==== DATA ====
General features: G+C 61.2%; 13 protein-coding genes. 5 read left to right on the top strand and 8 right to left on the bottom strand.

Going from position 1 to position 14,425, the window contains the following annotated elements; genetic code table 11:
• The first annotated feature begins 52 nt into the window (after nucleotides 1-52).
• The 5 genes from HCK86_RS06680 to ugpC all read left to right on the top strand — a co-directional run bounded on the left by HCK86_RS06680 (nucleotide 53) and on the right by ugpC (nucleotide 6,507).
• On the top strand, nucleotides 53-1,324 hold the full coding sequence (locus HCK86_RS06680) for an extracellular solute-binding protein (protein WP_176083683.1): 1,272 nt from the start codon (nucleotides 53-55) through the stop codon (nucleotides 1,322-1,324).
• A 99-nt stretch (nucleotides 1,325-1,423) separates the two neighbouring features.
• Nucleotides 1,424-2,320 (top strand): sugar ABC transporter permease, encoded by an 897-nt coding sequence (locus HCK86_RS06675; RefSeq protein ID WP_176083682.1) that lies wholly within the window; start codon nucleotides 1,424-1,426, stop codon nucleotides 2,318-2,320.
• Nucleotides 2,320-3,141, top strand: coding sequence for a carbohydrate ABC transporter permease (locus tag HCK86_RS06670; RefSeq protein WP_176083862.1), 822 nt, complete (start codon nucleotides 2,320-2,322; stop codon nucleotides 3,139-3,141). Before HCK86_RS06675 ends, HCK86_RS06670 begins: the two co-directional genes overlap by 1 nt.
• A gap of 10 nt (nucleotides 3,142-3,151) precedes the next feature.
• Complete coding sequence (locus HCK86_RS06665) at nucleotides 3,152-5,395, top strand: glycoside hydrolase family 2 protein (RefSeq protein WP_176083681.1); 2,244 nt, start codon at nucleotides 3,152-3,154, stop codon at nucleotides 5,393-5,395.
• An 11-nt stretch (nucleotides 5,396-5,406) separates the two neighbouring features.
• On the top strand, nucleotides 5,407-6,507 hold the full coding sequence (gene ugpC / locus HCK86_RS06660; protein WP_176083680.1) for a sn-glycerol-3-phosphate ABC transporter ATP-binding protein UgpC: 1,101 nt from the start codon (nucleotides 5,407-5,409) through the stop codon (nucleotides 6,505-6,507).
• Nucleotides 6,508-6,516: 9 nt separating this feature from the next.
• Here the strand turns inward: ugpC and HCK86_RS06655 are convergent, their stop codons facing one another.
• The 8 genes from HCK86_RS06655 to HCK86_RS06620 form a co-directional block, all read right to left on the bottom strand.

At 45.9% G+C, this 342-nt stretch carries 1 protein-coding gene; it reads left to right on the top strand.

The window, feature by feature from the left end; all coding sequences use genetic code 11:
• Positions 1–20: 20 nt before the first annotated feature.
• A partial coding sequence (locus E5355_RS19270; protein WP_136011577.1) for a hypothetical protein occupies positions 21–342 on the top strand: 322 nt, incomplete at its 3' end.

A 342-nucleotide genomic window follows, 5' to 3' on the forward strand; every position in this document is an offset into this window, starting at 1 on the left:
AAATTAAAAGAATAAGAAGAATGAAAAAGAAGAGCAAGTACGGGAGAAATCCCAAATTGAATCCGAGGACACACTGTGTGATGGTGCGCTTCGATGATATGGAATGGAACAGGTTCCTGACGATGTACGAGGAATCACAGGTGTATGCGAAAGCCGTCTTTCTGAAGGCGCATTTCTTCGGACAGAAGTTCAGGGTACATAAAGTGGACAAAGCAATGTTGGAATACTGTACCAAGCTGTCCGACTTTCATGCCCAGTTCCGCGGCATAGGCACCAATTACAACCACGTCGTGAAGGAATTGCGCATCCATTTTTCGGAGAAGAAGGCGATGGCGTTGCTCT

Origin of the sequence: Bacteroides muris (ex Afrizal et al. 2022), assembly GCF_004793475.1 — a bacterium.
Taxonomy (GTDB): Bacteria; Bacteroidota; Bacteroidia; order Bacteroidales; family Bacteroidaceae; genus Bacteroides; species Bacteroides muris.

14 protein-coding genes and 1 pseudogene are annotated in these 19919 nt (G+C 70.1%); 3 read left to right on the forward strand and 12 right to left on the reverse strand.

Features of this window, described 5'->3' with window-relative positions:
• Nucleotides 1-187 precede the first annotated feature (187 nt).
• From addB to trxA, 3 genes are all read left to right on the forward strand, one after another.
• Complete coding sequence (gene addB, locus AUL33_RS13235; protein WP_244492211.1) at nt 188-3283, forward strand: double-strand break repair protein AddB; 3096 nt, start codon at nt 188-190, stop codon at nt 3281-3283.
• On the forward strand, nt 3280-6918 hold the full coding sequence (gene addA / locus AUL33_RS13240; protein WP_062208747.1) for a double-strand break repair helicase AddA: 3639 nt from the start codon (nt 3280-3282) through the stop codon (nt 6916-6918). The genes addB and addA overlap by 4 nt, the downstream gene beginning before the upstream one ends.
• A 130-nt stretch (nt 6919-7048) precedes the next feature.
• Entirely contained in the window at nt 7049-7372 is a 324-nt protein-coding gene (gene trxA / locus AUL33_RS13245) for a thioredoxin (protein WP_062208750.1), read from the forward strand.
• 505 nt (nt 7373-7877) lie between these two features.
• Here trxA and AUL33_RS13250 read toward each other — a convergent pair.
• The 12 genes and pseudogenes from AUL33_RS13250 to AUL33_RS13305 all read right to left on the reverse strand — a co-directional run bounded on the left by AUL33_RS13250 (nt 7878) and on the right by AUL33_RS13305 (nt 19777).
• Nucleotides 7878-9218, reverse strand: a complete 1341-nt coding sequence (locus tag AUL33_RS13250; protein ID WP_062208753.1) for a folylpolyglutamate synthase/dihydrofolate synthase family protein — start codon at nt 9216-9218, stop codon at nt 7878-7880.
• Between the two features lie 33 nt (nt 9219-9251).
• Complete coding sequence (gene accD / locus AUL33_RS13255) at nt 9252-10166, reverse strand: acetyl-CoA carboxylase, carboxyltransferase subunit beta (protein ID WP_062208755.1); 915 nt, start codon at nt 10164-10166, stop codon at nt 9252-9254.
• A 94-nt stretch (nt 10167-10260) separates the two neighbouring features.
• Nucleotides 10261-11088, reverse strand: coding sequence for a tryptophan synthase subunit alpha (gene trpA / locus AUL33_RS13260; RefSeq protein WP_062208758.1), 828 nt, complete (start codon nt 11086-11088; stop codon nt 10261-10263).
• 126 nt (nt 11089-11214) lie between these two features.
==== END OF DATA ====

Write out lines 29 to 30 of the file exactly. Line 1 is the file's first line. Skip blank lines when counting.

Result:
• On the forward strand, nt 3280-6918 hold the full coding sequence (gene addA / locus AUL33_RS13240; protein WP_062208747.1) for a double-strand break repair helicase AddA: 3639 nt from the start codon (nt 3280-3282) through the stop codon (nt 6916-6918). The genes addB and addA overlap by 4 nt, the downstream gene beginning before the upstream one ends.
• A 130-nt stretch (nt 6919-7048) precedes the next feature.